In February two representatives of Eversource’s contractor, Distinctive Tree Care of South Windsor, met at the hedgerow with FOHF and representatives of the Granby’s Department of Public Works. Stan Bartkowiak and Kracke, both from Eversource, and Jay Nikitas, of Distinctive Tree Care, walked the site along with DPW’s Chris Faria and several FOHF members, including Avery, Peggy and Jack Lareau, and Eric Lukingbeal. Of course, O’Brien was there as well.

After some discussion, Eversource offered to fund Distinctive Tree Care’s services for two full days to cut and remove the dead trees. The work would be done using a very large forestry material handler made by Sennebogen, a German manufacturer. All parties agreed the work should wait until conditions were dry to minimize the damage caused by the heavy equipment. Fortunately, the weather cooperated, and on Aug. 10, when work started, Granby was in the moderate drought category and was headed for the severe drought category.

The Sennebogen 718E, a tracked vehicle, cost $1.75 million according to Nikitas. It has a 44-foot articulated boom with a claw and a saw, which can grab the tree trunk, cut it, and then lower it to the ground. The operator sits in a cab, protected from falling limbs. Sennebogen operator Austin Pike spent an entire day and part of the next day cutting down the ash trees as well as several dead junipers which had been strangled by bittersweet vines.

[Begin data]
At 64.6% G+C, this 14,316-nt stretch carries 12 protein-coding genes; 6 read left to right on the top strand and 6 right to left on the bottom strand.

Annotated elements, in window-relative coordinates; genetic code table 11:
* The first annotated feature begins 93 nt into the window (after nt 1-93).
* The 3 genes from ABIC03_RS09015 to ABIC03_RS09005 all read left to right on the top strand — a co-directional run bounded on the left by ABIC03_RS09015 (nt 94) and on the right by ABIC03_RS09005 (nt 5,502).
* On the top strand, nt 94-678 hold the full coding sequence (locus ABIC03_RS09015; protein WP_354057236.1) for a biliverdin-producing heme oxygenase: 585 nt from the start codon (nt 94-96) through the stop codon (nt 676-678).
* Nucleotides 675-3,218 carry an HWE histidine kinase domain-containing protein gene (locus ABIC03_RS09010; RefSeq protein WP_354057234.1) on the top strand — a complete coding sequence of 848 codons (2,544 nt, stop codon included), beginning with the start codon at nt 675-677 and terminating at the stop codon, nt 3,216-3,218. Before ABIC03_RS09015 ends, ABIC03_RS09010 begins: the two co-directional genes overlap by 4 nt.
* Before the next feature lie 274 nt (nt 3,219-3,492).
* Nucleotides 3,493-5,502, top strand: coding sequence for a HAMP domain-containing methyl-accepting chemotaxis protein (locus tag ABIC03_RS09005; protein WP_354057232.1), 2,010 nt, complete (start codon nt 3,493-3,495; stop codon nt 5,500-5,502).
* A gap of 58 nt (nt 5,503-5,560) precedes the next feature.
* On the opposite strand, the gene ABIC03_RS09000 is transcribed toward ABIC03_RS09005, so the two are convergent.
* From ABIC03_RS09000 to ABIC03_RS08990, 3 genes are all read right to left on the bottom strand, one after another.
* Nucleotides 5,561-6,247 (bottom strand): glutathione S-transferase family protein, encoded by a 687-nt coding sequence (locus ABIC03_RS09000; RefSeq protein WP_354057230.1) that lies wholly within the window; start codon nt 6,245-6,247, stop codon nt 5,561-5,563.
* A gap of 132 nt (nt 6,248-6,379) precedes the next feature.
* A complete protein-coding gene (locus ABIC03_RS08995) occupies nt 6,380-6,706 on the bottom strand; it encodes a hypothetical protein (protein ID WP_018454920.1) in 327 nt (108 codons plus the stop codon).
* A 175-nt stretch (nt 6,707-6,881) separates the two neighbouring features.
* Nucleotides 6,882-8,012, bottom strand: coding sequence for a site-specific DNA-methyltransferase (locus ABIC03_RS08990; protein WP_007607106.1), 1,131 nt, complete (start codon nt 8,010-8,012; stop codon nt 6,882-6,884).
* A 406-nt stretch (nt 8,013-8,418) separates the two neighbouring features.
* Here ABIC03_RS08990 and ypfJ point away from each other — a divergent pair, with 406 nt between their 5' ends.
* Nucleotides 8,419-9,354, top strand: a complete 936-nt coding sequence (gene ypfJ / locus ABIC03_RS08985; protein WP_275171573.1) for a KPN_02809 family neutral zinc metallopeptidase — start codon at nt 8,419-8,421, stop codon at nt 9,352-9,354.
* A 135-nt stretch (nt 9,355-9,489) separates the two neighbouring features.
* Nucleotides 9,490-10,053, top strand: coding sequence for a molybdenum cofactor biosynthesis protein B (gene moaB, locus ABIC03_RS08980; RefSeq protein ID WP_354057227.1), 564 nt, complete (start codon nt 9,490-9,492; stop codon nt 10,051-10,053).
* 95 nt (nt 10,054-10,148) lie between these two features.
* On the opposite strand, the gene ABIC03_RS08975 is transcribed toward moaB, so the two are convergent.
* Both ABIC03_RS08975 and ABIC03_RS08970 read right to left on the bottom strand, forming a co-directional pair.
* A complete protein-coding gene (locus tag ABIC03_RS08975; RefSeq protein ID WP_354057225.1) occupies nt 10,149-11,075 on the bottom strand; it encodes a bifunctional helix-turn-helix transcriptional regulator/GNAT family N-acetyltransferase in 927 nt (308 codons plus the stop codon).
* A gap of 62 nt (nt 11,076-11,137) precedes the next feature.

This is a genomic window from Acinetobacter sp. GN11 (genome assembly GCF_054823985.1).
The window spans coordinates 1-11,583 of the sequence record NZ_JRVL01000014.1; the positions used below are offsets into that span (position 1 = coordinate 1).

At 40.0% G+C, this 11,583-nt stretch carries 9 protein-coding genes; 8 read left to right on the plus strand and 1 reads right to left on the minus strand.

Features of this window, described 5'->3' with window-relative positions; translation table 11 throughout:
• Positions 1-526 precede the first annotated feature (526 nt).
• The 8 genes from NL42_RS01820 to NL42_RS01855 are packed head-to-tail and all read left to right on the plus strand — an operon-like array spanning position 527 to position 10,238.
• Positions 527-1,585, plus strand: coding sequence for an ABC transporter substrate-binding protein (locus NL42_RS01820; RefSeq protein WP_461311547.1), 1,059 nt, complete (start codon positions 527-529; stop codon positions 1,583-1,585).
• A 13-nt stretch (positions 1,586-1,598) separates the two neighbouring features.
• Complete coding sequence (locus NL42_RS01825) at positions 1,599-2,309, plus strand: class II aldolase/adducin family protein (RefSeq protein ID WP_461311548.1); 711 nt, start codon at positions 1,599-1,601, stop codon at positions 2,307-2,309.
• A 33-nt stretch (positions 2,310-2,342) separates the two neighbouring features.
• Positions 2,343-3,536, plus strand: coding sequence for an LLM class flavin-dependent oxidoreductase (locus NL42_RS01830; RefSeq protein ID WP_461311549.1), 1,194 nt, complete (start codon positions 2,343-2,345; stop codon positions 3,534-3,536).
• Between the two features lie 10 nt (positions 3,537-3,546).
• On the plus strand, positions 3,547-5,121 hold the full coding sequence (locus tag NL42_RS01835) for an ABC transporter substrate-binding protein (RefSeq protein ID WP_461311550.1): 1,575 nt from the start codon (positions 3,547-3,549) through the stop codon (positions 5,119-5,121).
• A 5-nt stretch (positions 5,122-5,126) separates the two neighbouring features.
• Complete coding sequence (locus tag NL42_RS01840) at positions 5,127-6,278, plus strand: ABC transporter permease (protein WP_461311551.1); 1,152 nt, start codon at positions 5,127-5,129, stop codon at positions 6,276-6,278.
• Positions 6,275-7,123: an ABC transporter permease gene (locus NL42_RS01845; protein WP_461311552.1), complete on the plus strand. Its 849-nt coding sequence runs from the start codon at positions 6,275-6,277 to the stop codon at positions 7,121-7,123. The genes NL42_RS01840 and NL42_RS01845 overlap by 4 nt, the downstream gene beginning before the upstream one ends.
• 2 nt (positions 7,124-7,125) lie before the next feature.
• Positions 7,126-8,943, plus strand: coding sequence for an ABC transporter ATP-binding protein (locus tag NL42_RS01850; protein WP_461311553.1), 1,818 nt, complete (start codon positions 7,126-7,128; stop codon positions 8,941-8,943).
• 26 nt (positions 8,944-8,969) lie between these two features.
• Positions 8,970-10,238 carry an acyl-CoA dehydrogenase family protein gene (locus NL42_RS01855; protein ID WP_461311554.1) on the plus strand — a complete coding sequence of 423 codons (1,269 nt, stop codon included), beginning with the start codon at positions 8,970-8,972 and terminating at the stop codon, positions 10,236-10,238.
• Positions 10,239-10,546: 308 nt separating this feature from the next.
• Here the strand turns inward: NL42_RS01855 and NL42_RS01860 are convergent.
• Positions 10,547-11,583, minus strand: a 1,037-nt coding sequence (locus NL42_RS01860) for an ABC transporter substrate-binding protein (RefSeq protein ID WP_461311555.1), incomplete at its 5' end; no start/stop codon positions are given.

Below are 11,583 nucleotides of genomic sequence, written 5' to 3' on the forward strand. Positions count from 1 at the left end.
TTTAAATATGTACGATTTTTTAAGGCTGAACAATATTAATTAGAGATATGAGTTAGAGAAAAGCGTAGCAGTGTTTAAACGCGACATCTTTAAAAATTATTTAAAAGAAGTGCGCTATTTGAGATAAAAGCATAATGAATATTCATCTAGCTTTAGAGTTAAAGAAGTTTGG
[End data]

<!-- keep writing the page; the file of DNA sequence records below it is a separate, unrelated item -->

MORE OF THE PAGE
The following day, a Vermeer 2300XL chipper arrived. A smaller crane fed the ash trunks and limbs, and the extensive bittersweet vines into the chipper. This was no ordinary chipper—it is capable of chipping a 4-foot diameter trunk. During the day, about 15 truckloads of chips were delivered to the CSA at Holcomb Farm. On the third day, a cleanup crew dispatched from Distinctive Tree, cleaned up the remaining branches shed by the dead trees, which were quite brittle.